This was written by my son Shane, who spoke at my father’s funeral in October 2010. My father was 71 years old when he died, and Shane was 15.  I want to share it on this Memorial Day 2012.  In our excitement for the unofficial start to Summer, may we always take a moment to remember the  meaning of Memorial Day.

At my school there is a chapel speaking program for all grades, but there is a special program for seniors.  Every Monday morning the whole school gathers in the church and they are treated to usually about 3 students who share a story about somebody or something that has changed their life.  I really thought that my “Pop,” known to most of you here today as Bob, would be the topic of my speech when I became a senior. I envisioned praising my beloved grandfather, only to be welcomed to a warm hug afterwards and then listen to Pop talk about how he is honored and humbled by my decision to choose him as my topic.  I know this would be Pop’s reaction because he has been the topic of several papers I have written.  He has always been my “go to guy” for important people paper topics.  After every paper I have written about him, I always receive a letter or a call from him telling me how he is honored to have me as a grandchild.  This is truly the best feeling in the world.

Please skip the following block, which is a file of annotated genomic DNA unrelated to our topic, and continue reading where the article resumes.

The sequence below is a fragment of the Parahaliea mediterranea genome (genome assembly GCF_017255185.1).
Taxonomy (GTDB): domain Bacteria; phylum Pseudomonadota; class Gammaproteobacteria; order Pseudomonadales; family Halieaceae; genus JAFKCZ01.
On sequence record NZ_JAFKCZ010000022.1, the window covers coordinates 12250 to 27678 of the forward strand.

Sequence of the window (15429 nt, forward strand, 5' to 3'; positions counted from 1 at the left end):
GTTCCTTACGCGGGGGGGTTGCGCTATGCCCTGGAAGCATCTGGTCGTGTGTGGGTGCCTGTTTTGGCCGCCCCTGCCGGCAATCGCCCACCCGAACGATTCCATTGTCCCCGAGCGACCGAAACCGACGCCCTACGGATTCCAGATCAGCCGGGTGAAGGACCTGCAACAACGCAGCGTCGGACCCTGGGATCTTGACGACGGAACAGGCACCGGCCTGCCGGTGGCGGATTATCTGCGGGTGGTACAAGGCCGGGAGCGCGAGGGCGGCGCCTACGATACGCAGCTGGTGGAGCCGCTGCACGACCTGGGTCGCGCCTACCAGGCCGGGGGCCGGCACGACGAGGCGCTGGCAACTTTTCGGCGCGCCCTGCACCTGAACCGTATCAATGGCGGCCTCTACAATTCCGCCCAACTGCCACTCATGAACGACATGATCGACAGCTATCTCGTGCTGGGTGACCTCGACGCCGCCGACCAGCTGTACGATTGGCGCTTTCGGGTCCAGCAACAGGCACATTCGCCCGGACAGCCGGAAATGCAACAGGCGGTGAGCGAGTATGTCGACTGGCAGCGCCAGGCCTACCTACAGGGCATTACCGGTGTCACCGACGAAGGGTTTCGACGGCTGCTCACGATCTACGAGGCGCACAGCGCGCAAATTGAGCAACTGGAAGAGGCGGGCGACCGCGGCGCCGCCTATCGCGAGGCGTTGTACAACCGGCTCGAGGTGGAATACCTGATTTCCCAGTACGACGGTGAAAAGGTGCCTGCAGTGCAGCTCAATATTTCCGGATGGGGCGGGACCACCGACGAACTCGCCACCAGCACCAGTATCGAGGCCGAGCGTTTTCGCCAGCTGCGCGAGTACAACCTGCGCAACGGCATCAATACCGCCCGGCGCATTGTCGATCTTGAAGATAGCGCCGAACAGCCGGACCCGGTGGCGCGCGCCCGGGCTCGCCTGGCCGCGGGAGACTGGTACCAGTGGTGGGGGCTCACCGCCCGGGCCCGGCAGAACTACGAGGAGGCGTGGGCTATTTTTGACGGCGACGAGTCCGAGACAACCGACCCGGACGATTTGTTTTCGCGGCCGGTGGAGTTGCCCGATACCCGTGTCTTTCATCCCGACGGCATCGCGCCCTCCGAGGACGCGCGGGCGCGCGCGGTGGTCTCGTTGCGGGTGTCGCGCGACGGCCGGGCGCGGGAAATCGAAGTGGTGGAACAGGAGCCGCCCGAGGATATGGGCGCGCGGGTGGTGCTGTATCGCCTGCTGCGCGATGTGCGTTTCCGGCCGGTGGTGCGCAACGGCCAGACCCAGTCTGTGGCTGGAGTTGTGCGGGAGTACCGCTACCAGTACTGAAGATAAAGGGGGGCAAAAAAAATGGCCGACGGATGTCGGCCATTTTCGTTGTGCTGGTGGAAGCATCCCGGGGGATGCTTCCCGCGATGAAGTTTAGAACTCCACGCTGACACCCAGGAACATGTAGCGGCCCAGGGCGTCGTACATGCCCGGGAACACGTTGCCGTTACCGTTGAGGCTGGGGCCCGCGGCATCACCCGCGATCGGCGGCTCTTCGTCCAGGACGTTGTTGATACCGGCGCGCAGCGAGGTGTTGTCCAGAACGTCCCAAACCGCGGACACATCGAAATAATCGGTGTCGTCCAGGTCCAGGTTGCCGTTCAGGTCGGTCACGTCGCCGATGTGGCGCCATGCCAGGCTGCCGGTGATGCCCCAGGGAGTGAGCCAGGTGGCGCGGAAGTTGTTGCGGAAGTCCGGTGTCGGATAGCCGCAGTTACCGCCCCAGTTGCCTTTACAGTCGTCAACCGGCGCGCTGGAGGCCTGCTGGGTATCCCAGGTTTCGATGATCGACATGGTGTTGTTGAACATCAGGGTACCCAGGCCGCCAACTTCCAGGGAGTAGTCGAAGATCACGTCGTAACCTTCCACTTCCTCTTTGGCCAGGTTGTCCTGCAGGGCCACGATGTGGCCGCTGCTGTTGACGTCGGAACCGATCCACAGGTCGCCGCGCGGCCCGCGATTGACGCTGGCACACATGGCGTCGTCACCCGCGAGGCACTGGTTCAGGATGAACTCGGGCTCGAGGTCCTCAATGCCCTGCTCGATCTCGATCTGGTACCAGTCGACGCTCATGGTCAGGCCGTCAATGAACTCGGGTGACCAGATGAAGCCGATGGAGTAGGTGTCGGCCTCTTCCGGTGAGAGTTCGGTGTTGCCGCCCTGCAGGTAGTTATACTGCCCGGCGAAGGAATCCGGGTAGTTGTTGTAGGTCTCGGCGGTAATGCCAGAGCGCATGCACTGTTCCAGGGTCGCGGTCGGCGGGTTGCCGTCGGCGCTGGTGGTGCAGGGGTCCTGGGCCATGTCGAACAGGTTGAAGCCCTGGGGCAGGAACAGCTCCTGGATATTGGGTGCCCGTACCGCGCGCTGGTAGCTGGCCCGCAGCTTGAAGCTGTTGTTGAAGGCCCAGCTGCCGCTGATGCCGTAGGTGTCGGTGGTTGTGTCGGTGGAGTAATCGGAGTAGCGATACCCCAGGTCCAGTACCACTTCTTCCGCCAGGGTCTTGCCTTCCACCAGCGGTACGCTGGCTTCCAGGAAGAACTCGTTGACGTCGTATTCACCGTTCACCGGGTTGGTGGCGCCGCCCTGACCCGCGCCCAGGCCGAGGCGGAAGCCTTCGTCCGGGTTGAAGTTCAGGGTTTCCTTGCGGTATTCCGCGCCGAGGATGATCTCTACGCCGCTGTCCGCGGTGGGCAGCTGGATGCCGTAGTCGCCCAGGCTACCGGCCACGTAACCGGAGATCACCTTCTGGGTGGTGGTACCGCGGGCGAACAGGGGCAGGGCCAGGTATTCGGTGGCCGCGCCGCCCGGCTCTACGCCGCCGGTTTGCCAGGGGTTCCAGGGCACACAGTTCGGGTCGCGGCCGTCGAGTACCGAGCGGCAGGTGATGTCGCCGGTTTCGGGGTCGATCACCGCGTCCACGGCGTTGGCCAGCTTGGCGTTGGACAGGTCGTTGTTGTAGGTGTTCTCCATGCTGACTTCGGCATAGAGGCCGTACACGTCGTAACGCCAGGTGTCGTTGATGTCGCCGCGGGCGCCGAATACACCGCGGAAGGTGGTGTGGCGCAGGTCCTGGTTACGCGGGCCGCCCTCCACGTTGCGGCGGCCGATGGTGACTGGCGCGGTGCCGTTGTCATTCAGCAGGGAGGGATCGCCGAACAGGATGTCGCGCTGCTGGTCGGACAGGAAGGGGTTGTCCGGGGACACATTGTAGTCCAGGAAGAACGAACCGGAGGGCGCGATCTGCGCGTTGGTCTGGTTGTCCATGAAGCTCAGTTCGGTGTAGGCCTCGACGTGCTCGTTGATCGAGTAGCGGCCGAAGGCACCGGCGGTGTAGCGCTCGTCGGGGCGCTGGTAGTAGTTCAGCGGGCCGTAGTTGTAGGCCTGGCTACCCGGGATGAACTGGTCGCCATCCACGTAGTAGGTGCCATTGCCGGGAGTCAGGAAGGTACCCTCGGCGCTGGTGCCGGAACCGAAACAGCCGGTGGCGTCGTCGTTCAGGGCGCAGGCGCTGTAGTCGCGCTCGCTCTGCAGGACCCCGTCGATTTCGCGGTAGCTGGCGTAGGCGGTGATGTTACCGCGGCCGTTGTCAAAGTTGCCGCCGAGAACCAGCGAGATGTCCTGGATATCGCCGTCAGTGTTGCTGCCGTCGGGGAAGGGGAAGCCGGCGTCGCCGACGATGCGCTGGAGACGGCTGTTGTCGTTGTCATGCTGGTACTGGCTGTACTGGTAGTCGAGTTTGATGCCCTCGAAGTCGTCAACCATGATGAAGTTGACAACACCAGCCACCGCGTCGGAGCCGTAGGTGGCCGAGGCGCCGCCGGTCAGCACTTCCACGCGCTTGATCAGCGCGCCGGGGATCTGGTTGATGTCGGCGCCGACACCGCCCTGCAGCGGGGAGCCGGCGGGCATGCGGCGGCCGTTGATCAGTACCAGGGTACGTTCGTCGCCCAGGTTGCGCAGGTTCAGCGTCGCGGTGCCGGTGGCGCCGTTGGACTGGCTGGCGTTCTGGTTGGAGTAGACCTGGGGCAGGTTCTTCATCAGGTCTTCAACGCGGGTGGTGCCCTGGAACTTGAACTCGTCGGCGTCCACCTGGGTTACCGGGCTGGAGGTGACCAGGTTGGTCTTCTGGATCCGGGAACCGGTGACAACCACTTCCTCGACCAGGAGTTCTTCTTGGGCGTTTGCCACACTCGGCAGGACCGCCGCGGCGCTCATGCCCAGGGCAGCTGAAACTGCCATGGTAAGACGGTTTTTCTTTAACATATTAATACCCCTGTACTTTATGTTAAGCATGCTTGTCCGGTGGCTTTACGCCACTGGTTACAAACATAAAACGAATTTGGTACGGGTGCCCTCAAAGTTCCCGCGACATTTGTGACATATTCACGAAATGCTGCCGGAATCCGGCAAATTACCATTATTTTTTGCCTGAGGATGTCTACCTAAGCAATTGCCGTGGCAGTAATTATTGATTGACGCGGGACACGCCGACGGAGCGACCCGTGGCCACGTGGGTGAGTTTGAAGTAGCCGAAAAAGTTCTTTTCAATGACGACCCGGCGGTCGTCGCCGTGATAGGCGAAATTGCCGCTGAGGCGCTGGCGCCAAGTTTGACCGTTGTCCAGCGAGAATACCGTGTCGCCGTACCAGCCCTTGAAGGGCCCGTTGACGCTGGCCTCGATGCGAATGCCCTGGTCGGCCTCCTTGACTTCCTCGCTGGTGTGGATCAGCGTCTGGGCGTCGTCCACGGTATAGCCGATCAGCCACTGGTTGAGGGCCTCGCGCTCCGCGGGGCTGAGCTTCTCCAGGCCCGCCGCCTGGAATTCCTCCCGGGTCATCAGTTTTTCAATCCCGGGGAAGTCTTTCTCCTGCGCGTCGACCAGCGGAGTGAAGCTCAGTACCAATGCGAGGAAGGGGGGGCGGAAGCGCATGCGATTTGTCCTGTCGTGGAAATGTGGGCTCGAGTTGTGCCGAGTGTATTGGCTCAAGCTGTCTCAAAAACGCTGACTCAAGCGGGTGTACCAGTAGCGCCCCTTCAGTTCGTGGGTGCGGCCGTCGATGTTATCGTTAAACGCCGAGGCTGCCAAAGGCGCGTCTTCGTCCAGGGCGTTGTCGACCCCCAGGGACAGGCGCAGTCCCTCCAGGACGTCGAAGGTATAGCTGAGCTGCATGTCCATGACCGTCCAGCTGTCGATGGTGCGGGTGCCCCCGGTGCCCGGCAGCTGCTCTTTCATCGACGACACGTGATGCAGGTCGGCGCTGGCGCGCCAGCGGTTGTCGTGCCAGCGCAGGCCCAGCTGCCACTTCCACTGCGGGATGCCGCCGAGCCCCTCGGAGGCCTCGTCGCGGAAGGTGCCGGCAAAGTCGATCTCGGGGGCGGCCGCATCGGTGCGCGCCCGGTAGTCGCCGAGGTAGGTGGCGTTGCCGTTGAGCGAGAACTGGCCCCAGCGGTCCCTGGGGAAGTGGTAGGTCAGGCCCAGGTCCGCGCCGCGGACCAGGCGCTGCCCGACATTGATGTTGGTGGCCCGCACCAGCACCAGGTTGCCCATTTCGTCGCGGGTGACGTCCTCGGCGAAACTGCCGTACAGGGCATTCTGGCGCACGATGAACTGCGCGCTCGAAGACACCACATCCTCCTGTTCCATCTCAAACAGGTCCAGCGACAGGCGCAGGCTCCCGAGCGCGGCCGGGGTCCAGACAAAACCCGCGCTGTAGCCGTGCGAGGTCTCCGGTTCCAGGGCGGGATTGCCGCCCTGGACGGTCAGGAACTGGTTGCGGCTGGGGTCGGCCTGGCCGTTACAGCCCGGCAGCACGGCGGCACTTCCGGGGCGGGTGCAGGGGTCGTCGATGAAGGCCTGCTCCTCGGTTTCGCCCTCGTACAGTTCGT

I think everyone here agrees Pop’s death was too soon.  In many ways he is like a fine wine.  He simply got better with age  As I became older I have grown curious about the life of my Pop.  My family often spoke about the obstacles of Pop’s past, and how he has grown to overcome them and become at peace with himself.  Pop experienced and lived life to the core, and he really got an understanding for why we as humans are put here on this earth.  He analyzed and studied everything he undertook down to a tee.  Anyone who is here today that had Pop work on their home knows what I mean.